EV lithium battery supply race hots up as China’s Yibin extends US$15 million loan to Australian miner Pilbara Minerals

Su-Lin Tan
·5-min read

As miners eye expansions in the global race to secure a supply of lithium, a critical element in electric vehicle batteries, China’s Yibin Tianyi Lithium Industry has extended a US$15 million zero-interest loan to expand its relationship Australian miner Pilbara Minerals amid a steady trade of the mineral between the two countries.

The loan from lithium chemical producer Yibin is in the form of an unsecured prepayment to Pilbara Minerals’ operating subsidiary, Pilgangoora Operation, and is the second stake that its backer, China’s largest electric vehicle battery maker, Contemporary Amperex Technology (CATL), has taken in the company.

Yibin was established in 2018 as a joint venture between CATL and two other Chinese companies, chemical business Tianyuan Group and machinery manufacturer Canmax, before CATL acquired a 8.5 per cent stake in Pilbara Minerals in 2019 for A$55 million (US$42.6 million).

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“Our relationship continues to grow with Yibin Tianyi as we work together in support of both our businesses’ growth ambitions; for Yibin Tianyi, to become one of the biggest lithium chemical suppliers in China with the support of our major shareholder, CATL, and for us to become one of the largest, lowest cost lithium raw material suppliers in the world,” Pilbara’s managing director Ken Brinsden said.

EV battery supply chain firms seek diversification as Biden order shines more light on China reliance

The investment comes as demand for lithium explodes amid a global boom in electric vehicles, which are dependent on lithium-ion batteries, and as countries step up efforts to exert control over the supply chains of minerals critical to their production, including lithium.

Australia, which is the world’s largest exporter of lithium – providing around 55 per cent of the world’s supply – anticipates demand for the mineral to charge forward, with its department of industry predicting world demand will rise by 36.6 per cent this year and 20.5 per cent next year. Australia’s Critical Minerals Strategy, which was drawn up in 2019, lists lithium as a critical mineral.

Australian miners are also expecting the well-established lithium trade route with China – their closest major buyer – to continue to thrive in spite of the two countries’ bilateral tensions.

Last month, US President Joe Biden issued an executive order to review the American supply chains of rare earth elements, semiconductors, pharmaceuticals and car batteries that are crucial to the technology and defence sectors.

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Yibin Tianyi’s loan to Pilbara will go towards an upgrade of Pilbara’s Pilgangoora Plant 1 in Western Australia that will push up its production of spodumene – raw lithium ore – by between 30,000 and 50,000 tonnes a year.

The boost in production will mean increased sales of the mineral or “offtake” to Yibin of 40,000 tonnes a year in addition to an existing five-year agreement of 75,000 tonnes a year. The additional production is expected to kick in later this year or early next year.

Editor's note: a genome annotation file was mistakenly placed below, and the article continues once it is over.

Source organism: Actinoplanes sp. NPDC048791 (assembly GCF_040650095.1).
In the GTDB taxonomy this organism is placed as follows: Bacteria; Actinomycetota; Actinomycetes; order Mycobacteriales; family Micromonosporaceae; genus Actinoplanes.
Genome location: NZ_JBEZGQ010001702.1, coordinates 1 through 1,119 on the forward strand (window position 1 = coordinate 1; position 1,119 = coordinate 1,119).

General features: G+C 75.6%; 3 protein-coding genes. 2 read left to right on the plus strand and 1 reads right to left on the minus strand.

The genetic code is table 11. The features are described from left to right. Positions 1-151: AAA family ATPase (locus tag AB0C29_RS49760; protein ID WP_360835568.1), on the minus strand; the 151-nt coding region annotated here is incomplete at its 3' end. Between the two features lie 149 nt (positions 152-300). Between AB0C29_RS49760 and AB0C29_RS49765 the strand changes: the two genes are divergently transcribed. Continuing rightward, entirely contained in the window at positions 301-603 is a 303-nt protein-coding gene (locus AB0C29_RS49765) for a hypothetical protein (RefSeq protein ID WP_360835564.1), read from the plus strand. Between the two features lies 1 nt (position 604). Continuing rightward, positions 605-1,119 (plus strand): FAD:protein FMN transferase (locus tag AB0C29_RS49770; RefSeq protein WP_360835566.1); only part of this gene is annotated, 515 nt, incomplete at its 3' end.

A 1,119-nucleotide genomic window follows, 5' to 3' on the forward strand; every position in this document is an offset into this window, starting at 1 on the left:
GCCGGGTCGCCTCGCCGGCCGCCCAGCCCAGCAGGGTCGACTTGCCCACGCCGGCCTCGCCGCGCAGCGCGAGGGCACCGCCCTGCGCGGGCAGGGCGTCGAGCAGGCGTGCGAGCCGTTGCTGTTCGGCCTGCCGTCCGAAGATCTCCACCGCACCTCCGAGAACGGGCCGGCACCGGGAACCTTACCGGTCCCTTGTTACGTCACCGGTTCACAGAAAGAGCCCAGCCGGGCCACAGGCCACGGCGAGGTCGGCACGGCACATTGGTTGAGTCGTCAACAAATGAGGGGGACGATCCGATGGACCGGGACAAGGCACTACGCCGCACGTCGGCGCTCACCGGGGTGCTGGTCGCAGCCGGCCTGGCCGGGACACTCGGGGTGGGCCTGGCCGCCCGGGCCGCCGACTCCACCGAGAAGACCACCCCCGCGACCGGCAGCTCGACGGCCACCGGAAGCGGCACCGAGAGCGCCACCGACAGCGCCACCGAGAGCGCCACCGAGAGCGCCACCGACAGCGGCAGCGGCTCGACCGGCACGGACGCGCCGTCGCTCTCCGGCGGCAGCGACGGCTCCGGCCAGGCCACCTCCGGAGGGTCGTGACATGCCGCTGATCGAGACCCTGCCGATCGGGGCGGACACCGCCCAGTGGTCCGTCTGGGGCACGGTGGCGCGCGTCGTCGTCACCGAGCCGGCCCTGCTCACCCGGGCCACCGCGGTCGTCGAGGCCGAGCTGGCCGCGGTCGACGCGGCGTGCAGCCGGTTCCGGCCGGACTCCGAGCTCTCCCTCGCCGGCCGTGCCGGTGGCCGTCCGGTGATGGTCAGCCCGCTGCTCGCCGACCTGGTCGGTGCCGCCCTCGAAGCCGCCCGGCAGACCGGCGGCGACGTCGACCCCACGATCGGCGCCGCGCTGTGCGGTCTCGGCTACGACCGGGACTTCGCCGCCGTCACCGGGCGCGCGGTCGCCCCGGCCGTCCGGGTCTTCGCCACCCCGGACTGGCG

Yibin, which commissioned the building of a new 20,000-tonnes-a-year lithium hydroxide plant in Yibin in Sichuan province in southwest China in late December, also holds a 9 per cent stake in another Australian miner, AVZ Minerals, which owns the Manono lithium project in the Democratic Republic of Congo.

AVZ told the Roskill Lithium Mine to Market Conference last week that it expected a global lithium shortage in the next few years, not just due to the strong demand from the electric vehicles sector, but from many battery makers looking to secure their own supply chains outside China.

The US just woke up literally, especially with the Biden administration making a policy push

Brett Lynch

Another Australian-listed miner, Jindalee Resources, has lithium mines in the United States and agreed that the US government too was offering strong support for lithium miners.

Like Pilbara, Jindalee also raised new capital on Monday after receiving A$9 million (US$7 million) from Australian institutional investors to accelerate exploration and development at its McDermitt and Clayton North lithium projects in the US, as well as to advance its gold and nickel projects in Western Australia.

Last week, another Australian lithium miner, Sayona Mining, said it had expanded its Tansim Lithium Project acreage in Quebec in Canada by a further 44 per cent amid “accelerating demand for the key battery metal”.

“The US just woke up literally, especially with the Biden administration making a policy push,” said Sayona managing director Brett Lynch. “The US market is very nimble when there is money to be made.”

It could take 20 to 30 years for the US to catch up with China

Institute of Energy Research

But, the US would likely be playing catch up with China, which had spent the past eight years finessing and dominating the downstream battery processing supply chains, he added.

The Institute of Energy Research said in a note late last year that China has been focusing on building capacity “at every stage of the battery supply chain, thereby controlling the processing of almost all of the critical minerals”.

“China’s approach recognises that you do not need to own the raw material sources to control the global flow of trade in the supply chain. With Biden’s plans, the US will be dependent again on key minerals for its energy system and this time the dependency will be with one country – China,” the energy research group said in their report in October, referring to comments Biden made during his presidential campaign.

“It could take 20 to 30 years for the US to catch up with China.”

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